This week's interesting articles

Anders Sandberg (
01 Dec 1998 17:06:56 +0100

This is last weeks's finds, a relatively short list.

	Genetic control over ant social structure
	Constructing Biological Motor Powered Nanomechanical Devices	

The main reason for the short list was that I participated as a guide/mentor at LARK, an event where gymnasie students (17-19) visited various Stockholm universities. I was responsible for the computer science part, and it turned out to be a quite transhuman weekend.

The students were among other things introduced to neural networks and computational neuroscience (the professor was convinced that we would have AI and an understanding of the brain within one or two decades), cryptography, robotics (including "self conscious" robots that modelled themselves and learned how to slither -, a riveting talk about wearables, smart badges and future communications by professor Gerald Q. "Chip" Maguire Jr ( and a final talk about quantum computers, teleportation and cryptography.

At the end the students happily debated the socio-economical consequences of widespread AI, human enhancement and uploading. The best thing was, I didn't need to add any memes myself, they got them from the researchers :-)

Genetic control of social organization in an ant K. G. Ross and L. Keller, Proc Natl Acad Sci U S A, 95:24 14232--14237, Nov 24 1998.

A single gene can switch the social structure of a species of ants between single and multiple queens per colony. It influences the reproductive phenotypes and strategies of the queens, as well as what queens the workers tolerate. Most likely switching between the two alleles of the gene is useful for setting up "frontier" colonies where speed of expansion is important and more stable colonies in already colonized areas. From a transhuman point of view, this suggests that we might one day control ant and insect societies to do useful things.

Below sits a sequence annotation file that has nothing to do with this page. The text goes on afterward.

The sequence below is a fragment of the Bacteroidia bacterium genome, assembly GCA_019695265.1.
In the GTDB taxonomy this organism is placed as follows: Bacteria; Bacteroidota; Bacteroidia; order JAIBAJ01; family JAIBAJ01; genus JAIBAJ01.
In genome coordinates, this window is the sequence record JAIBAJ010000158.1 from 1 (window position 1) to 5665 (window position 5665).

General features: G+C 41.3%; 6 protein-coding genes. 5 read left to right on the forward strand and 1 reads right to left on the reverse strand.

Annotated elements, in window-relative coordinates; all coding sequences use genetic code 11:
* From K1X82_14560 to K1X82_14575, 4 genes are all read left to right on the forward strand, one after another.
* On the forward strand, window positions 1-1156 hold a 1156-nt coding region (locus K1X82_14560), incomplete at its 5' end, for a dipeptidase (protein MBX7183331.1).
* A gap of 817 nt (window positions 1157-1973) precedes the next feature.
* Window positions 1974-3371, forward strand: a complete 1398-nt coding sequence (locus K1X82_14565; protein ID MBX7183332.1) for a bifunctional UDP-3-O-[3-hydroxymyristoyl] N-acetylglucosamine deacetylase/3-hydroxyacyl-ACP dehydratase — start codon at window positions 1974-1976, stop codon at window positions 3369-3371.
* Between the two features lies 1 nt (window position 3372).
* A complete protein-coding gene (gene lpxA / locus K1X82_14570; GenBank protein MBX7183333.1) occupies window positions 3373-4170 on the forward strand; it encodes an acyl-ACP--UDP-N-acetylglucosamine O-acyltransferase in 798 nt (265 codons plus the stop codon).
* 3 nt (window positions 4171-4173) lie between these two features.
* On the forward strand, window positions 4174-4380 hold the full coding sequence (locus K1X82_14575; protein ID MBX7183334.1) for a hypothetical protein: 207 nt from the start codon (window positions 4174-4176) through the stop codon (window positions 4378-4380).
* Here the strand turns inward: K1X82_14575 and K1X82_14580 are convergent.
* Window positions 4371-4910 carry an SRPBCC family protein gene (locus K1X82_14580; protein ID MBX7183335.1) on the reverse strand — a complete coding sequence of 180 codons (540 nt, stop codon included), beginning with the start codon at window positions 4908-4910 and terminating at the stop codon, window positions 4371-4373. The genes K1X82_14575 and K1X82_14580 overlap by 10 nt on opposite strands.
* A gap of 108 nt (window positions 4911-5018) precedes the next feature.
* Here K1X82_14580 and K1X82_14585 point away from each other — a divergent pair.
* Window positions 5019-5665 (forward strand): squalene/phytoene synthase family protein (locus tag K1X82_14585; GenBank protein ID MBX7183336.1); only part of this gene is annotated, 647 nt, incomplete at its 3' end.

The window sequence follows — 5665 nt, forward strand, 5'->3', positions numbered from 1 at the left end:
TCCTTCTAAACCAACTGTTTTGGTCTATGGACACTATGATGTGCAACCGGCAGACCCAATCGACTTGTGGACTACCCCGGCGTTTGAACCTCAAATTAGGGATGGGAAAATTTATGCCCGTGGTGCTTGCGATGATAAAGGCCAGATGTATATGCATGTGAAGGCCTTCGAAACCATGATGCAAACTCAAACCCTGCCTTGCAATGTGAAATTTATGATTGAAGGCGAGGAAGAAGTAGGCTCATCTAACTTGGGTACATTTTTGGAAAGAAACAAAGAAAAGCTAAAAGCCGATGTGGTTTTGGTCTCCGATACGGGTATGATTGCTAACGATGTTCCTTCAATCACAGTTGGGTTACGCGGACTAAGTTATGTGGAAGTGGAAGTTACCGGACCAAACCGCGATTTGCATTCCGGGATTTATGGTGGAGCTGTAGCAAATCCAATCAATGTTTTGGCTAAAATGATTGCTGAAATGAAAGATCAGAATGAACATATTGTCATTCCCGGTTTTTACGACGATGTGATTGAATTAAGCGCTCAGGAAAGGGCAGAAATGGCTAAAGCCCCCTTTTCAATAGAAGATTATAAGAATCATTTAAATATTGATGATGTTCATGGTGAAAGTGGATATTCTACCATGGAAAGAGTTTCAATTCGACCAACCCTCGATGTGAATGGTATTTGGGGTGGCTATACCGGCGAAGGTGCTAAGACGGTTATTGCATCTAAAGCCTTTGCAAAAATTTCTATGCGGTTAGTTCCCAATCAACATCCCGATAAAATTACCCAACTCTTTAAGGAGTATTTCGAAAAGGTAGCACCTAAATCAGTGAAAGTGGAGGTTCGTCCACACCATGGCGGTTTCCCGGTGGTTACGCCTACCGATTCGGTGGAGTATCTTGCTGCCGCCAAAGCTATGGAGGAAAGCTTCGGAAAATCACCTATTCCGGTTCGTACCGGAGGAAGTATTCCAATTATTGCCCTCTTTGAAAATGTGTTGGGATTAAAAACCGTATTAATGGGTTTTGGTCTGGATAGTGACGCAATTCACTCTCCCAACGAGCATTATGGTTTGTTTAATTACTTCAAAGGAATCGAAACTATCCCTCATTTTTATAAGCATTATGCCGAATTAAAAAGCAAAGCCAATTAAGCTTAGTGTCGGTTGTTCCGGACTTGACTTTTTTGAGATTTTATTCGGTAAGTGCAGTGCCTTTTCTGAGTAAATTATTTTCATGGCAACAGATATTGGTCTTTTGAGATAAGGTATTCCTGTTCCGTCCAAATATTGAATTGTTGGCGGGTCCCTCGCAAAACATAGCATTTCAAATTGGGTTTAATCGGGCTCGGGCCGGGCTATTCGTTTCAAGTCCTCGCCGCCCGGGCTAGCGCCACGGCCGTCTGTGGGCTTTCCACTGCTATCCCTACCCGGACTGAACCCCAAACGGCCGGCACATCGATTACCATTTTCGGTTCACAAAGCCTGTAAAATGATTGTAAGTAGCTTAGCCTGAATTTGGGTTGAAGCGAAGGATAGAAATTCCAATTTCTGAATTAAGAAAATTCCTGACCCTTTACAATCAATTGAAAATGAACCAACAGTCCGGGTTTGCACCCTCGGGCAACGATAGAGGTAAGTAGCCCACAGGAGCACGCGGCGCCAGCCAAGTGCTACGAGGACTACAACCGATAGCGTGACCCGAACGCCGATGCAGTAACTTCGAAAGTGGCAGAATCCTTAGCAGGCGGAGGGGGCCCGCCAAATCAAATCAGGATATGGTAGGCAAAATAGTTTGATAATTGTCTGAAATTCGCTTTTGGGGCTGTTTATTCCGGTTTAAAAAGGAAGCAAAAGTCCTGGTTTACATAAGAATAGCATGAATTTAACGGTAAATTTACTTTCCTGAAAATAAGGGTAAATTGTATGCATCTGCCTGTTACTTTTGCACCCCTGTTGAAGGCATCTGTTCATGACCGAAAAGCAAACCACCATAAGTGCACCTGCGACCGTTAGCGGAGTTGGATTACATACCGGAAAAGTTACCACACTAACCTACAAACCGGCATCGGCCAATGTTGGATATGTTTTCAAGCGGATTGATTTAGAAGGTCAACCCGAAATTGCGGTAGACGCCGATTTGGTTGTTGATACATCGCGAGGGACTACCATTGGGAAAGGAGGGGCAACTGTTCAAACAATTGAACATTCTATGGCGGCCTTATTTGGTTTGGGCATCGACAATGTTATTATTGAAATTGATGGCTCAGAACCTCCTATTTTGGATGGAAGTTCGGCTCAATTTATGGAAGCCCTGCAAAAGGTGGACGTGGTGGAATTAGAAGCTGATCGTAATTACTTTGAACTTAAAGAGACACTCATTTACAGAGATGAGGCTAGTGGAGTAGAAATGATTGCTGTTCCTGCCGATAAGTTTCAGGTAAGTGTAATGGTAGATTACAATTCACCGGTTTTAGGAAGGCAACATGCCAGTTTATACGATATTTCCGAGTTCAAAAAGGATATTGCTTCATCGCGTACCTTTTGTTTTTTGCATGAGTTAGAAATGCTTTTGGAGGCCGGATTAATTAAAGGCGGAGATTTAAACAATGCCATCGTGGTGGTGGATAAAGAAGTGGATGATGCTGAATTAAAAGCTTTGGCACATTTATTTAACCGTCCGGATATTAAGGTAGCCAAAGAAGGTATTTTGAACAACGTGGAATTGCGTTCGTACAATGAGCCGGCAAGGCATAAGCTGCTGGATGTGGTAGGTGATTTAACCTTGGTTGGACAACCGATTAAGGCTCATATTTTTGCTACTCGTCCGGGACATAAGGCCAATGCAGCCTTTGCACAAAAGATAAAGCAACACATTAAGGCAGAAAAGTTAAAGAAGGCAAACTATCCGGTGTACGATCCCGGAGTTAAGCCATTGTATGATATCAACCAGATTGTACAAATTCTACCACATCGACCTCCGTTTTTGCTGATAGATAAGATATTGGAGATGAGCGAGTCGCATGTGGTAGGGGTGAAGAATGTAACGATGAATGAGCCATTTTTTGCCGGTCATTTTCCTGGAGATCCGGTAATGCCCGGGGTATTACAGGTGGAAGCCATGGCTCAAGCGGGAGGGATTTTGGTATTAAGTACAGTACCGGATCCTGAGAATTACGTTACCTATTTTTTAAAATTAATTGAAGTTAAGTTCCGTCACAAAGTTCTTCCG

The Foresight Conference papers continue to appear:

Constructing Biological Motor Powered Nanomechanical Devices Carlo Montemagno, George Bachand, Scott Stelick, Marlene Bachand

They have created a hybrid system where the F1-ATPase molecular motor was connected to a metal substrate and connected to fluoroscent microspheres. The bonding strength was more than 600 pN. The motors managed to move the spheres around at 9.5-10.5 Hz in a hexagon; given that the spheres were much larger than the ATPases it seems quite impressive. A very nice result, and likely to be extended in a lot of ways.


Anders Sandberg                                      Towards Ascension!                  
GCS/M/S/O d++ -p+ c++++ !l u+ e++ m++ s+/+ n--- h+/* f+ g+ w++ t+ r+ !y